A new study, conducted after the 2013 elections by the Eagleton Poll at Rutgers University, suggests that ranked choice voting (RCV) may offer some positive potential in generating more civil outcomes in American elections. In a report released by FairVote [PDF], a 501(c)(3) nonprofit that advocates for electoral reform (including RCV), municipal voters in cities with ranked choice elections were significantly more likely to perceive candidates’ campaigns to be less negative than in previous years. And candidates were significantly less likely to perceive themselves — or their opponents — as having propagated negative personal attacks.
Since 1941, ranked choice voting has been a feature of elections in Cambridge, Massachusetts; and more than a dozen other cities across the United States, including San Francisco and Oakland, California, and Minneapolis and Saint Paul, Minnesota, have recently instituted the system. According to the League of Women Voters, ranked choice voting allows voters to rank up to three candidates, in order of preference, when marking their ballots. If a candidate receives a clear majority in the election, that candidate wins. However, if no candidate receives a majority of the first-choice votes cast, second and third choices are considered in what amounts to an instant run-off election.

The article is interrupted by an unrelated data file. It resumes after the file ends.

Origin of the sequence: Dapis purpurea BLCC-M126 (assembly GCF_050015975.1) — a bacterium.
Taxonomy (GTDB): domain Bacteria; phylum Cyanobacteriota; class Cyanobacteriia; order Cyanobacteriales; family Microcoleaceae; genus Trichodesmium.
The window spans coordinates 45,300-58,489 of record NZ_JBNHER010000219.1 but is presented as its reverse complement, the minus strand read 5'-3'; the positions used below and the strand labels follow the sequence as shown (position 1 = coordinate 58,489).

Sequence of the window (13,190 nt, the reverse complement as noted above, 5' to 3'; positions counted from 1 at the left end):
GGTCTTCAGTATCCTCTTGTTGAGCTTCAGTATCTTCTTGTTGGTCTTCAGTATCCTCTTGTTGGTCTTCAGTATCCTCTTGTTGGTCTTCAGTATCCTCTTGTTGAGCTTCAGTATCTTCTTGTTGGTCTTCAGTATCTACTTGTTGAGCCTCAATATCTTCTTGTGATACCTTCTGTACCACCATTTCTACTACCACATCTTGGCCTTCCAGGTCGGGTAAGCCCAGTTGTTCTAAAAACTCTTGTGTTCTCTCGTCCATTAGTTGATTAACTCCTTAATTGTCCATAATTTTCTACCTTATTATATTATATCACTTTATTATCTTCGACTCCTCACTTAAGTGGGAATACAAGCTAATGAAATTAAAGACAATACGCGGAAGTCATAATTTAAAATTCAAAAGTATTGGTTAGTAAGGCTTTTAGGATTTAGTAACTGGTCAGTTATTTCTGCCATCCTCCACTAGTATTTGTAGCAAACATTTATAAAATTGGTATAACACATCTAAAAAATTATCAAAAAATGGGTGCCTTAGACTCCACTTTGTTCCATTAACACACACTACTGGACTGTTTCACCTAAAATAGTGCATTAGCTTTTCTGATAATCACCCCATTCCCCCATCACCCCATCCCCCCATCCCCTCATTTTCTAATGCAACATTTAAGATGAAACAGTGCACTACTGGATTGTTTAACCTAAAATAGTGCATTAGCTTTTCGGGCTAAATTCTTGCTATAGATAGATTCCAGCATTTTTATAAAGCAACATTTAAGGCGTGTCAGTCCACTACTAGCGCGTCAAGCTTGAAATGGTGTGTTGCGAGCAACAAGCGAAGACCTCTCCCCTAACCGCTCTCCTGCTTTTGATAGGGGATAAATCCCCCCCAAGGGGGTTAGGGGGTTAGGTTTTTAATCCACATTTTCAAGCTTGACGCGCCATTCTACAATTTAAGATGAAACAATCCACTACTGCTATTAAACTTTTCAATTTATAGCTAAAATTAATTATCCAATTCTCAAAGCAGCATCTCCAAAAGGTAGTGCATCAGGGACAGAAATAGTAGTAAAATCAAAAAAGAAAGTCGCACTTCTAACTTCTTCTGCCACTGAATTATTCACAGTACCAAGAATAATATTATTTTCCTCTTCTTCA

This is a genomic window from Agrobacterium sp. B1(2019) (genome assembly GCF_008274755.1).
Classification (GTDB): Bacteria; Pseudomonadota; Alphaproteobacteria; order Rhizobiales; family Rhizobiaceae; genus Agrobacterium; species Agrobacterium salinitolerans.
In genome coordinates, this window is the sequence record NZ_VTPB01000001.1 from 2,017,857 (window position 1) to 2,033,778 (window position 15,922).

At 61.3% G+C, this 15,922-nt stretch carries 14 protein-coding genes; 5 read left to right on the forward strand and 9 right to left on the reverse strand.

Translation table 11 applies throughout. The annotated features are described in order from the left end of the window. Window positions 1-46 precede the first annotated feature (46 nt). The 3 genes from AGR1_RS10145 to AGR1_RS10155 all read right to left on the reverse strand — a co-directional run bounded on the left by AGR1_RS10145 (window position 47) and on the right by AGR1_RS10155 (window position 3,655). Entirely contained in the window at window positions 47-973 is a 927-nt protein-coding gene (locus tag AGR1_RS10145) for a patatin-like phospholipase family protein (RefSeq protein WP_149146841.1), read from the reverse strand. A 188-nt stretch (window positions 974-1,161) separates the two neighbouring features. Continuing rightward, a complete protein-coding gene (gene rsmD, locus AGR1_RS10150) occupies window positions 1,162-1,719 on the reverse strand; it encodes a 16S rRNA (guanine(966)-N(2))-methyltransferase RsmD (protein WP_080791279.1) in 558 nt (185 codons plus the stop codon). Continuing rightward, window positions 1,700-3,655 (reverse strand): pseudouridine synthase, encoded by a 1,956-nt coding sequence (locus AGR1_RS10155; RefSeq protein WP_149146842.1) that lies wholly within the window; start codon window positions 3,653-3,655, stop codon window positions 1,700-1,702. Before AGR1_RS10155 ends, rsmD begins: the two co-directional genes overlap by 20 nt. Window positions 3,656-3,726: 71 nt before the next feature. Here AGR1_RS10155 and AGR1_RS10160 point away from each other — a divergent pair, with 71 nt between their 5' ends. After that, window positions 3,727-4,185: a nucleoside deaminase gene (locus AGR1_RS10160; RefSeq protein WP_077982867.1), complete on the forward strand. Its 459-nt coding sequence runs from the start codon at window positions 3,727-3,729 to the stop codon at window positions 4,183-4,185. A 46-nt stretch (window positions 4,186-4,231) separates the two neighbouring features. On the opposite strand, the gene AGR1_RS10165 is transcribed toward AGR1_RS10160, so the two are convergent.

Potentially, this makes it easier for third-party candidates to receive significant numbers of votes. And it offers less incentive for major political parties to offer just one candidate apiece. Advocates, according to Minneapolis’ MinnPost, claim that RCV:
Alleviates the need to vote for a candidate you don’t prefer just because they can beat others you like less. With RCV you can vote your true preferences without fear of “wasting” your vote. This is good for independents and small-party candidates, and also avoids a situation where two “good” candidates split the vote and a “bad” candidate wins.
The Eagleton Poll study considered 2,400 voters, divided equally across cities with ranked choice voting and without. They examined municipal elections in Minneapolis, Saint Paul, and Cambridge, and compared them with Seattle, Tulsa, and Boston.
Among their significant results, they found that in answer to the question, “were this year’s campaigns more or less negative?”, 42.2% of respondents in cities with ranked choice voting perceived an improvement in tone, while that was true for only 27.8% of respondents in cities with traditional ballots. And they found that respondents in cities with RCV were more than 8% more likely to claim satisfaction with the conduct of campaigns.
This supports anecdotal evidence from San Francisco, from their initial implementation of the system in the mayoral election of 2004. According to the New York Times, that election saw campaign innovations like joint fundraisers featuring multiple candidates. The Times attributed such cooperation to the ranked choice voting system, and quoted Eugene C. Wong, then a mayoral candidate, saying that, in contrast to other kinds of elections, “I am not opposed to saying that if I don’t win, then I hope one of these other guys wins.”
We here at the Institute for Civility in Government do not advocate ranked choice voting, or any other specific changes to the electoral system. But we do support attempts to transform the venomous, adversarial culture that spills over from our partisan campaigns into the work of governing. And as an innovation, this looks to have potential.